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“Women’s Annual Earnings Are Substantially Lower than Those of Men”: Statistical Studies on Women Workers

During World War II, a number of states passed legislation to combat salary inequities suffered by women workers. Many unions also adopted standards to insure that female employees received the same salaries as males who performed similar jobs. The Equal Pay Act of 1963, the first Federal legislation guaranteeing equal pay for equal work, prohibited firms engaged in interstate commerce from paying workers according to wage rates determined by sex. The following year, Title VII of the landmark Civil Rights Act of 1964 further prevented sex discrimination in employment. Many jobs traditionally identified as women’s work, however, continued to pay lower salaries than those historically classified as jobs for men. The following studies included in testimony to a 1970 Congressional hearing investigating employment discrimination against women presented a statistical snapshot of women workers. The battle for equal pay for work of comparable worth emerged as the “issue of the eighties,” in the words of Eleanor Holmes Norton, chairwoman of the Equal Employment Opportunity Commission (EEOC). By the end of the 1980s, the EEOC had initiated lawsuits against more than 40 states for employment discrimination. More than 1,700 localities passed legislation to address pay inequity.

[U.S. Dept. of Labor, Women’s Bureau, Oct. 1966]


Recent social, economic, and political developments have helped to improve the status of nonwhite women workers, but still there are substantial differences in the employment patterns of nonwhite and white women. A higher percentage of nonwhite than white women are in the labor force, are working wives, and are working mothers. In general, nonwhite women have higher unemployment rates, lower income, and less schooling than white women, and more of them are concentrated in low-skilled, low-wage occupations.

There were 3.5 million nonwhite women (about 93 percent of them Negro) in the labor force in 1965. Forty-six percent of all nonwhite women (37 percent of all white women) were workers. Nonwhite women were 13 percent of all women workers and 11 percent of all women in the population.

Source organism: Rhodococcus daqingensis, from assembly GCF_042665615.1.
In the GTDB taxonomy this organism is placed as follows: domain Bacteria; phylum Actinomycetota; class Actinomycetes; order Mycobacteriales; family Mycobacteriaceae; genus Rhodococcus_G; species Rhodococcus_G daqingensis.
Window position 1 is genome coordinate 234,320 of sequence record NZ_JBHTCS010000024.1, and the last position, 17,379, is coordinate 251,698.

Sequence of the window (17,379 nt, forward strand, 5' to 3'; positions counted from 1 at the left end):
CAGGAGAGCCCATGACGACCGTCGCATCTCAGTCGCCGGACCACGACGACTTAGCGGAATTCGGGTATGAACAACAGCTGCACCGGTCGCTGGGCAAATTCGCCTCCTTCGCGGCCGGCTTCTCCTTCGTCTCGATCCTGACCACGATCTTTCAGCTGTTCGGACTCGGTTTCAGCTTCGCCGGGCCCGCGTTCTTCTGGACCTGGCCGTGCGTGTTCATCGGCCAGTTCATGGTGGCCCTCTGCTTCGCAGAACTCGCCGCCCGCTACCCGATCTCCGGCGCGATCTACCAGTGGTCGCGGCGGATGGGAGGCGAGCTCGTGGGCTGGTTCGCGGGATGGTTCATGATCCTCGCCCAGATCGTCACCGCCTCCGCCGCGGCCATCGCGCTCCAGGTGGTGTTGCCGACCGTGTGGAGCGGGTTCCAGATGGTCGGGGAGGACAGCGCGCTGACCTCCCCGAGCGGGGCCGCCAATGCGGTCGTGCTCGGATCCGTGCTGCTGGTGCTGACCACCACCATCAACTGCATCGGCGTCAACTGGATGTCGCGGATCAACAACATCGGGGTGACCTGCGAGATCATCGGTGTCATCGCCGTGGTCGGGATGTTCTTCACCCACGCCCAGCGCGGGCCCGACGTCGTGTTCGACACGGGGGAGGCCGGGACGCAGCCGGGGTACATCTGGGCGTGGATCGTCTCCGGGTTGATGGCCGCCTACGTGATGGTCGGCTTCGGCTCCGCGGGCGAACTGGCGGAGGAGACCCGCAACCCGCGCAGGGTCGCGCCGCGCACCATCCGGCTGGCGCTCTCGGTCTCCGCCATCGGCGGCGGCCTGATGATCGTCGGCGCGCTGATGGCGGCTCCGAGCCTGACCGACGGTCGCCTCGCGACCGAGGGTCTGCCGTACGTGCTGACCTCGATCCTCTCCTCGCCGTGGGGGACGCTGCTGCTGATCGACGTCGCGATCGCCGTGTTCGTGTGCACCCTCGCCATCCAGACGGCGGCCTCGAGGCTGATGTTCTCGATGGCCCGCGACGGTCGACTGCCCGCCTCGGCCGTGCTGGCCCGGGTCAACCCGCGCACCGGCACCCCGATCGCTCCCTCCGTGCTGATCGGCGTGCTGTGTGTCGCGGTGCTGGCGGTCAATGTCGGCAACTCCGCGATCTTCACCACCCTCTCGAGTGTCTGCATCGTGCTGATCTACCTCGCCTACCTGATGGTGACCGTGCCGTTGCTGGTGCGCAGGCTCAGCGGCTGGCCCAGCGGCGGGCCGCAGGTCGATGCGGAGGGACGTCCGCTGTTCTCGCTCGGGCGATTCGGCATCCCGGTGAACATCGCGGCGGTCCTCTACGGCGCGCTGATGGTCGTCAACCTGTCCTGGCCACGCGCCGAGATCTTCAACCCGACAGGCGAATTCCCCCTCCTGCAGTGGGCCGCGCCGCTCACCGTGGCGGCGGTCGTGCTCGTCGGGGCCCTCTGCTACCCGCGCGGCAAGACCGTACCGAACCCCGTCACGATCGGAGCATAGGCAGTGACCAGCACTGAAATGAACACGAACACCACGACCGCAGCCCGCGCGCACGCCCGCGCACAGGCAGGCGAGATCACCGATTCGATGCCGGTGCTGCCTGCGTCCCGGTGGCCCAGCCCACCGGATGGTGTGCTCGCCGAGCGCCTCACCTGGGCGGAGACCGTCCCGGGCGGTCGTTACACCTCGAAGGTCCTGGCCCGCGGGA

About 324,000 nonwhite women were seeking work in 1965; their unemployment rate was 9.3 percent (5.0 percent for white women). In 1965 almost every third nonwhite girl (every eighth white girl) 14 to 19 years old was looking for a job.

Nonwhite women were in all major occupational groups in 1965. More nonwhite women (30 percent) were in private-houshold work than in any other single occupation. In contrast, the most popular occupation for white women (34 percent) was clerical work. Another large occupational group for nonwhite women (25 percent) was service work (except private-household). Among white women, approximately the same number were employed in three major occupational groups—professional and technical workers, operatives, and service workers (except private-household). The percent distribution of white and nonwhite women workers in 1965 by major occupational group was as follows:

Percent distribution of
women workers
Major occupational group
White Nonwhite
Total 100.0 100.0
Professional and technical workers 13.7 8
Managers, officials, and proprietors (except farm) 4.8 1.5
Clerical workers 34.1 11.8
Salesworkers 8.2 2.0
Craftsmen and foremen 1.1.7
Operatives 15.114.4
Nonfarm laborers .4.7
Private household workers 5.630.3
Service workers (except private household) 14.024.5
Farmworkers 2.85.6

About 30 percent of nonwhite women workers (25 percent of white) were on part-time schedules in 1965. More nonwhite than white women reported involuntary part-time work.

Almost 67 percent of nonwhite women (59 percent of white) reported some income in 1964. Their median income was $1,066 ($1,513 for white women). Income of less than $1,000 was reported by almost 48 percent of nonwhite women (39 percent of white). The median wage or salary income of nonwhite full-time year-round women workers ($2,674) in 1964 was 69 percent of that of white women ($3,859). This represented a substantial improvement since 1939, when it was only 38 percent.